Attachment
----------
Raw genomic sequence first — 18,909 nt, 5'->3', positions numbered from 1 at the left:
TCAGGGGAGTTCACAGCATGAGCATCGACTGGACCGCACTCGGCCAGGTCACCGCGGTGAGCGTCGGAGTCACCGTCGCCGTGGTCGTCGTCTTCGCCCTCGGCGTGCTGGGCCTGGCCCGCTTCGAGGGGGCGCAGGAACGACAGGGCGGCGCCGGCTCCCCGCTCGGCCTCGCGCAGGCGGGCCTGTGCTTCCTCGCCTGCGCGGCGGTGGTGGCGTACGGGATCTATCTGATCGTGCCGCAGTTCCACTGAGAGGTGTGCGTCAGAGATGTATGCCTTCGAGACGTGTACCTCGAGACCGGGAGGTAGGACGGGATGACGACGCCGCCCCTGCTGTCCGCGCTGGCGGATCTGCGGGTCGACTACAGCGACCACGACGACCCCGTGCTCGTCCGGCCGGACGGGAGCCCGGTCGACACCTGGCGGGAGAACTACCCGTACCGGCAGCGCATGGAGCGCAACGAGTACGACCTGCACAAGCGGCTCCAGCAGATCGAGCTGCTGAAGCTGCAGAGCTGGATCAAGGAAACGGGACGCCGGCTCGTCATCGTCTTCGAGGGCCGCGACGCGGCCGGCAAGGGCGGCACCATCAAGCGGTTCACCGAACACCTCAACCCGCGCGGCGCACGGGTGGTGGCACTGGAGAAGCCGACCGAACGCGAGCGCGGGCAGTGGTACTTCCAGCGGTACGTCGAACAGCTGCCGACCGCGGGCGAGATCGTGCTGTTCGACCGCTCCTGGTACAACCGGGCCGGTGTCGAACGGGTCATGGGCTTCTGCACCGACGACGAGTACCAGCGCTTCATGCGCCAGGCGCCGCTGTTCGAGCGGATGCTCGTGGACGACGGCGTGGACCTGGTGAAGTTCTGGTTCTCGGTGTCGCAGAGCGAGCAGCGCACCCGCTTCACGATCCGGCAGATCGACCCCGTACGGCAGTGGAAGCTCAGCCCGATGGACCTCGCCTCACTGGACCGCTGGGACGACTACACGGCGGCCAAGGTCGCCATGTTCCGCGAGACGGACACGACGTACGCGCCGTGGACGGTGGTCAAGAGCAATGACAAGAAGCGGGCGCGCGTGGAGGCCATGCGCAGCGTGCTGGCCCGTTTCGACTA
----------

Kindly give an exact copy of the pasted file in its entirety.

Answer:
Raw genomic sequence first — 18,909 nt, 5'->3', positions numbered from 1 at the left:
TCAGGGGAGTTCACAGCATGAGCATCGACTGGACCGCACTCGGCCAGGTCACCGCGGTGAGCGTCGGAGTCACCGTCGCCGTGGTCGTCGTCTTCGCCCTCGGCGTGCTGGGCCTGGCCCGCTTCGAGGGGGCGCAGGAACGACAGGGCGGCGCCGGCTCCCCGCTCGGCCTCGCGCAGGCGGGCCTGTGCTTCCTCGCCTGCGCGGCGGTGGTGGCGTACGGGATCTATCTGATCGTGCCGCAGTTCCACTGAGAGGTGTGCGTCAGAGATGTATGCCTTCGAGACGTGTACCTCGAGACCGGGAGGTAGGACGGGATGACGACGCCGCCCCTGCTGTCCGCGCTGGCGGATCTGCGGGTCGACTACAGCGACCACGACGACCCCGTGCTCGTCCGGCCGGACGGGAGCCCGGTCGACACCTGGCGGGAGAACTACCCGTACCGGCAGCGCATGGAGCGCAACGAGTACGACCTGCACAAGCGGCTCCAGCAGATCGAGCTGCTGAAGCTGCAGAGCTGGATCAAGGAAACGGGACGCCGGCTCGTCATCGTCTTCGAGGGCCGCGACGCGGCCGGCAAGGGCGGCACCATCAAGCGGTTCACCGAACACCTCAACCCGCGCGGCGCACGGGTGGTGGCACTGGAGAAGCCGACCGAACGCGAGCGCGGGCAGTGGTACTTCCAGCGGTACGTCGAACAGCTGCCGACCGCGGGCGAGATCGTGCTGTTCGACCGCTCCTGGTACAACCGGGCCGGTGTCGAACGGGTCATGGGCTTCTGCACCGACGACGAGTACCAGCGCTTCATGCGCCAGGCGCCGCTGTTCGAGCGGATGCTCGTGGACGACGGCGTGGACCTGGTGAAGTTCTGGTTCTCGGTGTCGCAGAGCGAGCAGCGCACCCGCTTCACGATCCGGCAGATCGACCCCGTACGGCAGTGGAAGCTCAGCCCGATGGACCTCGCCTCACTGGACCGCTGGGACGACTACACGGCGGCCAAGGTCGCCATGTTCCGCGAGACGGACACGACGTACGCGCCGTGGACGGTGGTCAAGAGCAATGACAAGAAGCGGGCGCGCGTGGAGGCCATGCGCAGCGTGCTGGCCCGTTTCGACTA